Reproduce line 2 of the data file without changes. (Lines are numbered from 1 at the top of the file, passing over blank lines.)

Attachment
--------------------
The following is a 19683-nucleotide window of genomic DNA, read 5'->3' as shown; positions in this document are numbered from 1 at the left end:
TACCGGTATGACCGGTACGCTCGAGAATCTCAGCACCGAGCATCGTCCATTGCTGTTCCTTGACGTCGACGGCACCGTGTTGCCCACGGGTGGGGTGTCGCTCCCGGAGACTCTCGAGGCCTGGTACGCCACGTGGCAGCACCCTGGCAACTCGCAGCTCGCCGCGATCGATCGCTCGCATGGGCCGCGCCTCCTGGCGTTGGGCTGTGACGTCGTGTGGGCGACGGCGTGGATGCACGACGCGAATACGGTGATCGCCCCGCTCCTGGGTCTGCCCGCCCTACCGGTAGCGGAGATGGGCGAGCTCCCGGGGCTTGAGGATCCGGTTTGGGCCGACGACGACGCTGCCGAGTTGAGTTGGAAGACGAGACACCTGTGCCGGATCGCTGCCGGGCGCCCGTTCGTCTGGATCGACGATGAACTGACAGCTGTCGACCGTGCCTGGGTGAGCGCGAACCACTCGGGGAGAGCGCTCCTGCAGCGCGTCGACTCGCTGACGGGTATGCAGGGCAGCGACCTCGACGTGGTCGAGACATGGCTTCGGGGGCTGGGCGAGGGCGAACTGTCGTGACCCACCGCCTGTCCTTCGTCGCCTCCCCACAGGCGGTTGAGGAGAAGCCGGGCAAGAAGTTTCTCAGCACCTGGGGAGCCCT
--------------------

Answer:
TACCGGTATGACCGGTACGCTCGAGAATCTCAGCACCGAGCATCGTCCATTGCTGTTCCTTGACGTCGACGGCACCGTGTTGCCCACGGGTGGGGTGTCGCTCCCGGAGACTCTCGAGGCCTGGTACGCCACGTGGCAGCACCCTGGCAACTCGCAGCTCGCCGCGATCGATCGCTCGCATGGGCCGCGCCTCCTGGCGTTGGGCTGTGACGTCGTGTGGGCGACGGCGTGGATGCACGACGCGAATACGGTGATCGCCCCGCTCCTGGGTCTGCCCGCCCTACCGGTAGCGGAGATGGGCGAGCTCCCGGGGCTTGAGGATCCGGTTTGGGCCGACGACGACGCTGCCGAGTTGAGTTGGAAGACGAGACACCTGTGCCGGATCGCTGCCGGGCGCCCGTTCGTCTGGATCGACGATGAACTGACAGCTGTCGACCGTGCCTGGGTGAGCGCGAACCACTCGGGGAGAGCGCTCCTGCAGCGCGTCGACTCGCTGACGGGTATGCAGGGCAGCGACCTCGACGTGGTCGAGACATGGCTTCGGGGGCTGGGCGAGGGCGAACTGTCGTGACCCACCGCCTGTCCTTCGTCGCCTCCCCACAGGCGGTTGAGGAGAAGCCGGGCAAGAAGTTTCTCAGCACCTGGGGAGCCCT